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Monster Gallery: Avatar (2009)

Creatures of Pandora

General note: the following article focuses on the six major alien species featured in Avatar, with deliberate excision of the Na’vis — which will not be analyzed on the site. No Neytiri here!

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James Cameron first conceived Avatar in 1994, with an 80-page treatment of the story — which was to be produced into a film to be released in 1999, with the collaboration of Digital Domain. Cameron, however, felt that the digital effects technology available at the time had considerable restraints that inevitably needed to be resolved — due to the fact photorealistic computer-generated imagery was still a relatively new tool for filmmakers. The director decided to postpone the creation process for the film until his idea could effectively be convincingly brought to life.

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Monster Gallery: The Mist (2007)

Monsters in the Mist

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An adaptation of Stephen King’s The Mist was first considered by Frank Darabont (director of several other film versions of the author’s novels — i.e. The Shawshank Redemption) in the late 80s, with a script produced in 1988. Both Greg Nicotero, head of KNB Efx, and Everett Burrell, head of Optic Nerve Studios, were initially contacted for the project. Darabont, however, became occupied with other films and adaptations of King’s novels — including, most importantly, The Green Mile — thus delaying the creation of his film version of The Mist. In a matter of 18 years, the same team was brought together again for the project.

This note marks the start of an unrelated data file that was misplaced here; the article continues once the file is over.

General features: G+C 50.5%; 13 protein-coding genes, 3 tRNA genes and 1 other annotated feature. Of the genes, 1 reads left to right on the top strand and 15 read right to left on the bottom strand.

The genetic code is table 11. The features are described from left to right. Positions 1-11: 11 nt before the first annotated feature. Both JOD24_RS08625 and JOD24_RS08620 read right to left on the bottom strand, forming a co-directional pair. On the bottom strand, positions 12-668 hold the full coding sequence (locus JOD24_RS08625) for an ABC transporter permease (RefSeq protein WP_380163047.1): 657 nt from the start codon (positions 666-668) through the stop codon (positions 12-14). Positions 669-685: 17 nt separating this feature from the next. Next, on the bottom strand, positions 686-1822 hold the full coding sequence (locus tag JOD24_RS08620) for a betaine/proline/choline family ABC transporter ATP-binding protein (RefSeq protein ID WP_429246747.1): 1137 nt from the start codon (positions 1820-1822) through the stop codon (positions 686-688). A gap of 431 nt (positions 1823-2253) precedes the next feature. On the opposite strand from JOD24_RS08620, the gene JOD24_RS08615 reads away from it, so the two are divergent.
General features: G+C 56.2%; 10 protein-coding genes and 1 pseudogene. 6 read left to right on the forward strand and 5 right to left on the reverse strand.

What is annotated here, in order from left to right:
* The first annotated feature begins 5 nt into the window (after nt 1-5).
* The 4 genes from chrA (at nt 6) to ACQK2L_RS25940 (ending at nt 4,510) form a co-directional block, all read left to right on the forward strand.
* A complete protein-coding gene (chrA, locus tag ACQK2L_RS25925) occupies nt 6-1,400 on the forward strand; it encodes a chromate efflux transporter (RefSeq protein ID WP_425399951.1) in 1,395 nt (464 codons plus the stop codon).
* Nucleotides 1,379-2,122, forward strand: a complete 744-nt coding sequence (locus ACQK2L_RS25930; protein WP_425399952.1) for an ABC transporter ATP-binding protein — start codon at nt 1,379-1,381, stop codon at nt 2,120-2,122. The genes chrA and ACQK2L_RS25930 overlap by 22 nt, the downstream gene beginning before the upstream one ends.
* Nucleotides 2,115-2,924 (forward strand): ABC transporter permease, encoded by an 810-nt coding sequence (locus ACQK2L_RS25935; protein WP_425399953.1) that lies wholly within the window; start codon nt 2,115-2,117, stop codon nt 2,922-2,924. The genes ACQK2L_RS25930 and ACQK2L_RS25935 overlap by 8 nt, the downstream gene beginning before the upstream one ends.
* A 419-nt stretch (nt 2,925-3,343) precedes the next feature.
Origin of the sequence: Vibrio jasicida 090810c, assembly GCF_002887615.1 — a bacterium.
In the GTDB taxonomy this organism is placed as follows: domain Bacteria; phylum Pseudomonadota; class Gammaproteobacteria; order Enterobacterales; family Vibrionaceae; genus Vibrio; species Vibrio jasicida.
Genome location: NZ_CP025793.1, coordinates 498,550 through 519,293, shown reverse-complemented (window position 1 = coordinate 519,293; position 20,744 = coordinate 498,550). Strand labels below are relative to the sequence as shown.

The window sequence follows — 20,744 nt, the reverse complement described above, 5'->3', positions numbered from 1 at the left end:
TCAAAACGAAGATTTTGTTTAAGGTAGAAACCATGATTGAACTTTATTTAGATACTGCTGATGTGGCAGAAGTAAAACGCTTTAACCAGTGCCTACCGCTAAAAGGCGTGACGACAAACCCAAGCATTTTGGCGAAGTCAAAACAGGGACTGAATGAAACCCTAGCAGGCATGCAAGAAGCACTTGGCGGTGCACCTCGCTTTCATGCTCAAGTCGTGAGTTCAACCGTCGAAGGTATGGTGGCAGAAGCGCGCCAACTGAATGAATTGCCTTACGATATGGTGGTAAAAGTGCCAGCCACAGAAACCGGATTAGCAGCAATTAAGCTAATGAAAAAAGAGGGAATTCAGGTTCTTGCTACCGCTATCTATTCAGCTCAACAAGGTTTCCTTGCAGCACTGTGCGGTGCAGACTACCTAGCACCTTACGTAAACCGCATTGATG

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Monster Gallery: Reign of Fire (2002)

Sovereigns of Fire

What do we do when we see them?

Dig hard, dig deep, go for shelter, and never look back.

In early 1996, writing duo Gregg Chabot and Kevin Peterka conceived a post-apocalyptic story depicting the last stand of humanity against monstrous dragons; aptly titled Reign of Fire, the script would have to wait several years before becoming a motion picture. Although this first draft would later evolve upon acquisition by Spyglass pictures, the driving force behind the project remained consistently the same: the desire to create the ultimate cinematic dragons. Fast, lethal — and first of all incredibly organic and real monsters. “There was [an] agreement between Roger Birnbaum, my producer, and me,” said Rob Bowman, director of the film, “that ‘let’s not set up to do this if we don’t make a new benchmark for dragons’, and I was gonna make sure they were going to be as realistic as I could make them.” The duty to give life to about 130 shots of the fire-breathing reptiles was given to The Secret Lab, Disney’s in-house visual effects company — which was disbanded shortly after production of Reign of Fire was completed.

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